Firstly, I'm no authority on suicide. I'm merely a (former) suicidal person. (I say 'former' because, like a recovering addict who craves a fix, I think the desire to commit the deed always lies dormant in those afflicted.) Most people, even some closest to me, don't know that. That's one thing about those who suffer from this: They will hide that shit in the deepest depths of themselves. They won't let you know, and do their best to keep it hidden, and they're good at it. It will often seem like everything is OK, because they're ashamed to ever bring it up. So it "comes as a surprise." It's a hard thing to talk about. Nearly impossible for some, if not most. I've been fighting the demon off for almost 20 years, and while not completely out of the clear, I've gained better defenses, more strength, and I'm at a place where I can see the light much better.
I don't think anyone can truly understand what goes through a person's head when in the suicidal state, unless you've actually been in it. Depression gets misinterpreted as "sadness," as though someone is "sad" and would rather die than live. This is not the case. It's not a sadness that hangs over one's head so much as an intense terror. It's like the scariest demon from a childhood nightmare is chasing you down. It's like being locked in a room in total darkness and hearing nothing but constant deafening screams. Or to steal words from David Foster Wallace, when comparing it to being trapped in a burning high-rise: "It's not desiring the fall; it's terror of the flames. And yet nobody down on the sidewalk, looking up and yelling 'Don't!' and 'Hang on!', can understand the jump. Not really. You'd have to have personally been trapped and felt flames to really understand a terror way beyond falling."
If that's true, then it can be taken that nothing will help. Or rather, we don't know what will help a specific person in that specific situation. Either a person has to jump, or find some way to battle the impending flames. It can also be taken from that, that a suicidal person does not want to die. They want to live. Therein lies the struggle. They are trapped. So where does one find the key?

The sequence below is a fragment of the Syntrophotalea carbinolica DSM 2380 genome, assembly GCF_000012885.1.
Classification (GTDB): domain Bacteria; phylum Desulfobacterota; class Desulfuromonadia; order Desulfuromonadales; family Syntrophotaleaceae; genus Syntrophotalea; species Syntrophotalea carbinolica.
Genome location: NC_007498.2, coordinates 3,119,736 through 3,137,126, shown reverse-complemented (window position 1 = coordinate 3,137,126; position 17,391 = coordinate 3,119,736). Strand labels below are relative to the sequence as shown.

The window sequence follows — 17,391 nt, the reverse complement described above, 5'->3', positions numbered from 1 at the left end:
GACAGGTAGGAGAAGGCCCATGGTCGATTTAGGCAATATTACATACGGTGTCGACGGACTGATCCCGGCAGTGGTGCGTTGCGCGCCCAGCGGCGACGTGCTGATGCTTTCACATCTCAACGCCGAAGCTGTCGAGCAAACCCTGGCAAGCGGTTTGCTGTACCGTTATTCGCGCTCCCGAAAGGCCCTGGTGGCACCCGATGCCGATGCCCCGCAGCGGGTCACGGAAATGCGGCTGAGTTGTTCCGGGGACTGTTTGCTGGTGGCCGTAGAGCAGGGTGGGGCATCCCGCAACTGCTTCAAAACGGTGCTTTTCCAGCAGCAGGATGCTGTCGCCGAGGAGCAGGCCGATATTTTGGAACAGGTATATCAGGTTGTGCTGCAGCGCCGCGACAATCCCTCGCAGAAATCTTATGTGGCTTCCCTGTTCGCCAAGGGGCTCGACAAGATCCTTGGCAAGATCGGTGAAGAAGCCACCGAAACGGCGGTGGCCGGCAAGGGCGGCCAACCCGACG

I know what has helped me, but that doesn't always transpose universally. I will say a few things have been good friends, the right medications, and time — that's a big one. Time. It takes time, and more time, and even more time, but within that time, you've got to want to get better, and work toward it. It comes down to a battle of willpower. A person cannot be talked off the ledge so much as they must step off themselves.
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Where does this leave the person who wants to help them off the ledge? While they need to "go it alone" this isn't to say that you can't be supportive along the way. You'll find yourself at a loss for words most of the time, but just being there helps a lot more than you know. They're trapped, remember. They need you nearby. To not feel alone. To know there's someone just outside those walls, waiting, and not giving up on them.
It's going to be a struggle, and it's not going to be fair to you, but it's not fair to them either. It's part of who they are, and it comes with the territory of loving them. These are people whose tendency is to withdraw, because they think they deserve to be in that dark place, because in their mind they are unlovable, but you, in fact, are their saving grace. (Also, please know that we are sorry, and we feel guilty for laying this burden upon you. The truth is we are confused as well, because we don't know what's wrong with us either.)